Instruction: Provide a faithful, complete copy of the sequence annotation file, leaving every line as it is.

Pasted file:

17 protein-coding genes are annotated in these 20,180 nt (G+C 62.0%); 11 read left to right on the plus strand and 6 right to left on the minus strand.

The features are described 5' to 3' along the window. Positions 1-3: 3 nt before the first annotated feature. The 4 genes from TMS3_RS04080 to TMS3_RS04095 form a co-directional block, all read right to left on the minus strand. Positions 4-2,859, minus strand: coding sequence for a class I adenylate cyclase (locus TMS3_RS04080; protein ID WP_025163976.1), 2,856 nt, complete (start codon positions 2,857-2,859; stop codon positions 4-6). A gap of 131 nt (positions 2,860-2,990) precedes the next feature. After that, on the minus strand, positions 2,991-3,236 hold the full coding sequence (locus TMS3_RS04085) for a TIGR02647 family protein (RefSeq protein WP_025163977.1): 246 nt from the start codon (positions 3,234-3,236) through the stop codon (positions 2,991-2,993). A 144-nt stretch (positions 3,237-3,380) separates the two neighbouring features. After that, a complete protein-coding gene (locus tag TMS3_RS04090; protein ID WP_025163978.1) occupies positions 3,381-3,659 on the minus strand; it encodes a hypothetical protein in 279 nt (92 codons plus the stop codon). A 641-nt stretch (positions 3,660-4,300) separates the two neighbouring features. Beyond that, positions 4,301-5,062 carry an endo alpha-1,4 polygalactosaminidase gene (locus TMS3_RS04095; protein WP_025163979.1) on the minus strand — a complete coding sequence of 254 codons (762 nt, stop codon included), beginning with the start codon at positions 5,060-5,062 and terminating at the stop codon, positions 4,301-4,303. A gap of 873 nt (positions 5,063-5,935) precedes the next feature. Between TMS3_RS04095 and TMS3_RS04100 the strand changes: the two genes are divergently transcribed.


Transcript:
17 protein-coding genes are annotated in these 20,180 nt (G+C 62.0%); 11 read left to right on the plus strand and 6 right to left on the minus strand.

The features are described 5' to 3' along the window. Positions 1-3: 3 nt before the first annotated feature. The 4 genes from TMS3_RS04080 to TMS3_RS04095 form a co-directional block, all read right to left on the minus strand. Positions 4-2,859, minus strand: coding sequence for a class I adenylate cyclase (locus TMS3_RS04080; protein ID WP_025163976.1), 2,856 nt, complete (start codon positions 2,857-2,859; stop codon positions 4-6). A gap of 131 nt (positions 2,860-2,990) precedes the next feature. After that, on the minus strand, positions 2,991-3,236 hold the full coding sequence (locus TMS3_RS04085) for a TIGR02647 family protein (RefSeq protein WP_025163977.1): 246 nt from the start codon (positions 3,234-3,236) through the stop codon (positions 2,991-2,993). A 144-nt stretch (positions 3,237-3,380) separates the two neighbouring features. After that, a complete protein-coding gene (locus tag TMS3_RS04090; protein ID WP_025163978.1) occupies positions 3,381-3,659 on the minus strand; it encodes a hypothetical protein in 279 nt (92 codons plus the stop codon). A 641-nt stretch (positions 3,660-4,300) separates the two neighbouring features. Beyond that, positions 4,301-5,062 carry an endo alpha-1,4 polygalactosaminidase gene (locus TMS3_RS04095; protein WP_025163979.1) on the minus strand — a complete coding sequence of 254 codons (762 nt, stop codon included), beginning with the start codon at positions 5,060-5,062 and terminating at the stop codon, positions 4,301-4,303. A gap of 873 nt (positions 5,063-5,935) precedes the next feature. Between TMS3_RS04095 and TMS3_RS04100 the strand changes: the two genes are divergently transcribed.